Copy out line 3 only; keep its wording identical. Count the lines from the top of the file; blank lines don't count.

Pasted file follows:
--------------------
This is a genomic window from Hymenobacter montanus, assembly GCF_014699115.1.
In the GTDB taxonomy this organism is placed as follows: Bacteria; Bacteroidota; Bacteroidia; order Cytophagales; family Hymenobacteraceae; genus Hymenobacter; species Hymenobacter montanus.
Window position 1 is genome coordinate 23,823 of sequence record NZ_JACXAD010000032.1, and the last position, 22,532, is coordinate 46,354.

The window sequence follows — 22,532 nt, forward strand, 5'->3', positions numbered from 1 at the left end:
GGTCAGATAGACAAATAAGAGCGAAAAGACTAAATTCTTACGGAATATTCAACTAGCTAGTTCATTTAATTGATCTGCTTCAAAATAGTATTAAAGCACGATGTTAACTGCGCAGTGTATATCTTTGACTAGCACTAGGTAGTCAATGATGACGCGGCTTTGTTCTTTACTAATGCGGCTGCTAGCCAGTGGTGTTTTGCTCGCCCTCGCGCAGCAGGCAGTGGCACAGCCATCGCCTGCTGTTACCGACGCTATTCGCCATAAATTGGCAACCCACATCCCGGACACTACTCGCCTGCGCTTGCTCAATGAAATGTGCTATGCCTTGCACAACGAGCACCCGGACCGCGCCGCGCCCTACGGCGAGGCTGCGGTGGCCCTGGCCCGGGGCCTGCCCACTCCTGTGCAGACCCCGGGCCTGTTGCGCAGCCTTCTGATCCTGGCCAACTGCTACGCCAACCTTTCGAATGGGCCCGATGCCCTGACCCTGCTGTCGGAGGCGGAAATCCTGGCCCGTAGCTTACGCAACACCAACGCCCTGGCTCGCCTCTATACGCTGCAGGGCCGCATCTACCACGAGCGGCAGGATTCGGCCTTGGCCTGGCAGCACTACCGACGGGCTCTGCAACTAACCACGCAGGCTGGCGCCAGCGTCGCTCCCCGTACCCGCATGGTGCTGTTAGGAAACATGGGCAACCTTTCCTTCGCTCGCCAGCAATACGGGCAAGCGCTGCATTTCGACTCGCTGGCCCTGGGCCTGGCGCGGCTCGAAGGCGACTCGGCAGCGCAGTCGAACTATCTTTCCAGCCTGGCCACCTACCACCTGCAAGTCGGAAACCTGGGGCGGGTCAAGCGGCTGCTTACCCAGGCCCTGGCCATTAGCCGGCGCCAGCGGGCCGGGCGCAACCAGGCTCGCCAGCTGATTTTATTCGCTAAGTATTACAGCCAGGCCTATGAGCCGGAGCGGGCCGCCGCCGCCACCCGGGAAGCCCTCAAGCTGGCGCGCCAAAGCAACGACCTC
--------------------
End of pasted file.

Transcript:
Window position 1 is genome coordinate 23,823 of sequence record NZ_JACXAD010000032.1, and the last position, 22,532, is coordinate 46,354.